Better Off Blind

I think the first time I really saw pornography was on a fuzzy TV channel that would occasionally straighten out into something visually comprehensible. When the image finally broke through, it felt like I was hit by a powerful force. It was like every good and bad emotion in existence were all lit up inside of me at one time. It was a confusing moment I wish I had never experienced.

Pornography has never been more accessible, surreal, and private than it is now, and with the rise of virtual reality and other technologies, it will only get more intense. The internet is a bleak place in this regard as many have found themselves heavily addicted and unable to break free, even with great effort on their behalf. For this reason, getting my children a phone or computer one day has been one of my greatest fears as a parent. I remember feeling it the day I became a dad. It’s an important topic to me for all kinds of spiritual, human, and justice reasons, and I don’t want my kids to find themselves tangled up in that emotionally confusing web—especially given how normal and accepted pornography has become in today’s culture. In a 2016 study, Barna Group found that teens and young adults ages 13-24 see a lot of other issues as significantly more wrong than pornography.

  1. Taking something that belongs to someone else. (88%)
  2. Having a romantic relationship with someone other than a spouse. (75%)
  3. Saying something that isn’t true. (71%)
  4. Not recycling. (56%)
  5. Thinking negatively about someone with a different point of view. (55%)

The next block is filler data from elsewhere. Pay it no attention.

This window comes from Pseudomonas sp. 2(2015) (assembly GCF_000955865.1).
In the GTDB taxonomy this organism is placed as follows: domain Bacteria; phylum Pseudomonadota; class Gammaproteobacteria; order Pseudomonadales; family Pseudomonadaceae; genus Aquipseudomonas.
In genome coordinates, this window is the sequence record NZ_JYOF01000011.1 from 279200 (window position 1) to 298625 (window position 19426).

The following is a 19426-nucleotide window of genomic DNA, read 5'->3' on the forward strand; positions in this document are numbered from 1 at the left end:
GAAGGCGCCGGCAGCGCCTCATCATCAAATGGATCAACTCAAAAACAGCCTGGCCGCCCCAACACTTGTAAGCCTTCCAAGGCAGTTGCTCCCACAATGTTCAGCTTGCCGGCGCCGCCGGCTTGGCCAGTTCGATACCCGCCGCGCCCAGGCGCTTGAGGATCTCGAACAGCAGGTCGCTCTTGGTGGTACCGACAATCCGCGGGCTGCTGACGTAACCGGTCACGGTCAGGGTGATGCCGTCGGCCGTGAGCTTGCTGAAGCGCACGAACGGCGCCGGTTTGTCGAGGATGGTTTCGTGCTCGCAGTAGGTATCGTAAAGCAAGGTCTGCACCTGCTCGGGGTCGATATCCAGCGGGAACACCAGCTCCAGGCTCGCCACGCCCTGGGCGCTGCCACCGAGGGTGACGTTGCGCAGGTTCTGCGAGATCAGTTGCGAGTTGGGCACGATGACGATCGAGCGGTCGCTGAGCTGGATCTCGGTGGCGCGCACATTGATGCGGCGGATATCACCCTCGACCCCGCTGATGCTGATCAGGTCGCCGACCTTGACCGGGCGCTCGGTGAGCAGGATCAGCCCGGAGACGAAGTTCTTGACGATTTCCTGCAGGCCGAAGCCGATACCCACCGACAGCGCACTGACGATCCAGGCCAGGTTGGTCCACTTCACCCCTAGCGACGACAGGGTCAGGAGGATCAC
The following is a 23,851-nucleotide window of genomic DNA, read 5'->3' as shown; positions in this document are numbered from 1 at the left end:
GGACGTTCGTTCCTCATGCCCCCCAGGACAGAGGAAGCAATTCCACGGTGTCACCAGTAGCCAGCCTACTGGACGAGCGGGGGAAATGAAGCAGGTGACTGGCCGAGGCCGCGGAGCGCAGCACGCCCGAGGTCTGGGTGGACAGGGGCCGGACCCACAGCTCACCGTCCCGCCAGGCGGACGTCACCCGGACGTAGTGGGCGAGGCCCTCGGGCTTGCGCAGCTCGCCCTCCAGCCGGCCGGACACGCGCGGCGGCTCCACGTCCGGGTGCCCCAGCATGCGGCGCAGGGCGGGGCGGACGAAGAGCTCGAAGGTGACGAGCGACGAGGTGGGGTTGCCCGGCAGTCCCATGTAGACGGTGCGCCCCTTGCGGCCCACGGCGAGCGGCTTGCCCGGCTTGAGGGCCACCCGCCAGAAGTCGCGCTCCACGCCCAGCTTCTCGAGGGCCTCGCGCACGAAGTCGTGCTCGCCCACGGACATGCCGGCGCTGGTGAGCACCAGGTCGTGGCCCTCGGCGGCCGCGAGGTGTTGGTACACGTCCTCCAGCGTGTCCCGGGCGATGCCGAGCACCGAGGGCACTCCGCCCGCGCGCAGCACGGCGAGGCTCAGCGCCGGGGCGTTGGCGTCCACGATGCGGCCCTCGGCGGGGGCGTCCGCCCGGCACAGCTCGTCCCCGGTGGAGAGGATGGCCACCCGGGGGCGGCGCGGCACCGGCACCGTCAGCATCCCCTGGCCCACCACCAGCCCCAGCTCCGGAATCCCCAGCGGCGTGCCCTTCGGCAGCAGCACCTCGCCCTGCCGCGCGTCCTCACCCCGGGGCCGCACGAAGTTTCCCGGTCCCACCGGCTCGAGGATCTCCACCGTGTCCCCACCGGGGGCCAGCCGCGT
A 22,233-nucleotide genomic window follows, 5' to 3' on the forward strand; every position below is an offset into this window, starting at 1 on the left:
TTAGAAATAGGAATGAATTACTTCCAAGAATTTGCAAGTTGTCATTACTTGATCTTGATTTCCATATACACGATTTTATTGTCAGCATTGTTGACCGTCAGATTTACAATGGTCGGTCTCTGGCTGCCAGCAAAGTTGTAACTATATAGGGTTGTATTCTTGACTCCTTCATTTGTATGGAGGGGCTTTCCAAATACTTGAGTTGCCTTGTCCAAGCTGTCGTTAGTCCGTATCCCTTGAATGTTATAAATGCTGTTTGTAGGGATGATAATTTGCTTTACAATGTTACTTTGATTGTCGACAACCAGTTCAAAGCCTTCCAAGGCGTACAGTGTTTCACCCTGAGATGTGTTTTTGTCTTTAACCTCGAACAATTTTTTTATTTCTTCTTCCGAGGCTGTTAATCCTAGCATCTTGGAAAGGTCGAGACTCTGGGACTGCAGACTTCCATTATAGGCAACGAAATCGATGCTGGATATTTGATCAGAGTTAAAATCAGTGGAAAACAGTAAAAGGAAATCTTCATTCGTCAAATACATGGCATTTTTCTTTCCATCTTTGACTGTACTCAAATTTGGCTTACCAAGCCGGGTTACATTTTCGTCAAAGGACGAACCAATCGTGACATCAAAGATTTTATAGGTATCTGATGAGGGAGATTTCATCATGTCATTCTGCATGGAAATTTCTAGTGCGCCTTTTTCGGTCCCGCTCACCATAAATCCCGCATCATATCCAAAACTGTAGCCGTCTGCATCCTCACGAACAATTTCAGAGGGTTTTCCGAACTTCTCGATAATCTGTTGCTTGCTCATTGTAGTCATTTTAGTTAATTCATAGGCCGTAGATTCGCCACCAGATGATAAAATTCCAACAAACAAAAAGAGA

6. Overeating. (48%)
  7. Significant consumption of electricity or water. (38%)
  8. Wanting something that belongs to someone else. (32%)
  9. Viewing pornographic images. (32%)
  10. Reading erotic or pornographic content (no pictures). (27%)
  11. Watching sexually explicit scenes on TV or in a movie. (24%)

As a pastor, my convictions, of course, come from a Jesus perspective. According to him, in the same way that he sees anger as murder, he also sees looking at someone with lustful intent as adultery. That is to say that we find ourselves guilty of sin at its root, not only once it produces greater fruit. This reminds us to pay very close attention to our spiritual gardens, pulling up weeds every time they come in and not giving them space to grow. Jesus especially recognized how powerful a sin like lust could be, so he embellished it as much as possible to make sure we watched out for it: “It’d be better to be blind than to fall into the sin of lust.” This embellishment is easily understood when you look at all the various kinds of damages lust causes in society, especially when lust is fully grown in us.

But if it’s too late for us to catch it at its infancy, the Holy Spirit will help us uproot those plants if we let him. It will often take great effort on our part, but Jesus will help us tear down the rotten fruit trees and replace them with good fruit trees, and that’s a truth that the helplessly addicted long to hear.

There are a lot of tools out there that can help assist people toward freedom these days. Check out Covenant Eye’s latest software (which analyzes your computer screen), a recovery group in your local area, a good book on the topic (hit me up for various recommendations), or a local or online therapist who specializes in the topic.


*This devotional was created out of the themes of Matthew 5:27-37 found in today’s reading at CommonPrayer.net. Below are the various AI-created pictures I typed into existence via Mid Journey to mock up artwork for today’s post. Today’s stats come from Barna Group’s book, The Porn Phenomenon.

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